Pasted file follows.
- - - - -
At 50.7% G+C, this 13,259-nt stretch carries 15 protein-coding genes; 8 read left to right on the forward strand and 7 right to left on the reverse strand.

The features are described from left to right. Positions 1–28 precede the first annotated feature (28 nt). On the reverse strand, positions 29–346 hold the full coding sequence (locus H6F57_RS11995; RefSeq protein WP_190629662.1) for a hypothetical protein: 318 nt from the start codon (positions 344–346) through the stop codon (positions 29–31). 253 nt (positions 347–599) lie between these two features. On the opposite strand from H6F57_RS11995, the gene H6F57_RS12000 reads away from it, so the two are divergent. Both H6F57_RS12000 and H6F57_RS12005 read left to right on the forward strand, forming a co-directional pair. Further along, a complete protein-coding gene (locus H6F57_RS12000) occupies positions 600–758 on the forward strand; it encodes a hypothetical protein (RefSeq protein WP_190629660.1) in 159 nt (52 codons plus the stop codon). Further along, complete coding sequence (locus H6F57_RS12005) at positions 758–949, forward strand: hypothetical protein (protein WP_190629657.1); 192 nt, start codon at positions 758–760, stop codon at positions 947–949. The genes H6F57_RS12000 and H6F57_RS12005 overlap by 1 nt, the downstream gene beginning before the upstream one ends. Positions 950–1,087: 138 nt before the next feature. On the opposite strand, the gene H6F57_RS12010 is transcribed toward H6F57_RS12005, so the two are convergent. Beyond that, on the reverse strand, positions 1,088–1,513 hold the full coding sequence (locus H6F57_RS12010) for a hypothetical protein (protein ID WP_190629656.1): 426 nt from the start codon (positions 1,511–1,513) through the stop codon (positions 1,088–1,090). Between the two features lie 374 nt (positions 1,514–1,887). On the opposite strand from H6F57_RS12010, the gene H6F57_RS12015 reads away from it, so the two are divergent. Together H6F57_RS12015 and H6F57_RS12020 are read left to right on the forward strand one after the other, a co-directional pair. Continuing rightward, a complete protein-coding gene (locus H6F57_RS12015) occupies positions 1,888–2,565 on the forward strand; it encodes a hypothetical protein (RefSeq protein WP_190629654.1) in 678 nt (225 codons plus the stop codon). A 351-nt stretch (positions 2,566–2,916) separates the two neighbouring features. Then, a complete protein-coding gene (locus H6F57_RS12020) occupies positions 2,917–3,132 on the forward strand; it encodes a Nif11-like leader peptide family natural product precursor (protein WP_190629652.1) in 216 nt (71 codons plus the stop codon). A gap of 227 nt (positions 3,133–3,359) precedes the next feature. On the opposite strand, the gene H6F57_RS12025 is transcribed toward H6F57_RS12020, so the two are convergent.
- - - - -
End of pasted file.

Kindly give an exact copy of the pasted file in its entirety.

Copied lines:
At 50.7% G+C, this 13,259-nt stretch carries 15 protein-coding genes; 8 read left to right on the forward strand and 7 right to left on the reverse strand.

The features are described from left to right. Positions 1–28 precede the first annotated feature (28 nt). On the reverse strand, positions 29–346 hold the full coding sequence (locus H6F57_RS11995; RefSeq protein WP_190629662.1) for a hypothetical protein: 318 nt from the start codon (positions 344–346) through the stop codon (positions 29–31). 253 nt (positions 347–599) lie between these two features. On the opposite strand from H6F57_RS11995, the gene H6F57_RS12000 reads away from it, so the two are divergent. Both H6F57_RS12000 and H6F57_RS12005 read left to right on the forward strand, forming a co-directional pair. Further along, a complete protein-coding gene (locus H6F57_RS12000) occupies positions 600–758 on the forward strand; it encodes a hypothetical protein (RefSeq protein WP_190629660.1) in 159 nt (52 codons plus the stop codon). Further along, complete coding sequence (locus H6F57_RS12005) at positions 758–949, forward strand: hypothetical protein (protein WP_190629657.1); 192 nt, start codon at positions 758–760, stop codon at positions 947–949. The genes H6F57_RS12000 and H6F57_RS12005 overlap by 1 nt, the downstream gene beginning before the upstream one ends. Positions 950–1,087: 138 nt before the next feature. On the opposite strand, the gene H6F57_RS12010 is transcribed toward H6F57_RS12005, so the two are convergent. Beyond that, on the reverse strand, positions 1,088–1,513 hold the full coding sequence (locus H6F57_RS12010) for a hypothetical protein (protein ID WP_190629656.1): 426 nt from the start codon (positions 1,511–1,513) through the stop codon (positions 1,088–1,090). Between the two features lie 374 nt (positions 1,514–1,887). On the opposite strand from H6F57_RS12010, the gene H6F57_RS12015 reads away from it, so the two are divergent. Together H6F57_RS12015 and H6F57_RS12020 are read left to right on the forward strand one after the other, a co-directional pair. Continuing rightward, a complete protein-coding gene (locus H6F57_RS12015) occupies positions 1,888–2,565 on the forward strand; it encodes a hypothetical protein (RefSeq protein WP_190629654.1) in 678 nt (225 codons plus the stop codon). A 351-nt stretch (positions 2,566–2,916) separates the two neighbouring features. Then, a complete protein-coding gene (locus H6F57_RS12020) occupies positions 2,917–3,132 on the forward strand; it encodes a Nif11-like leader peptide family natural product precursor (protein WP_190629652.1) in 216 nt (71 codons plus the stop codon). A gap of 227 nt (positions 3,133–3,359) precedes the next feature. On the opposite strand, the gene H6F57_RS12025 is transcribed toward H6F57_RS12020, so the two are convergent.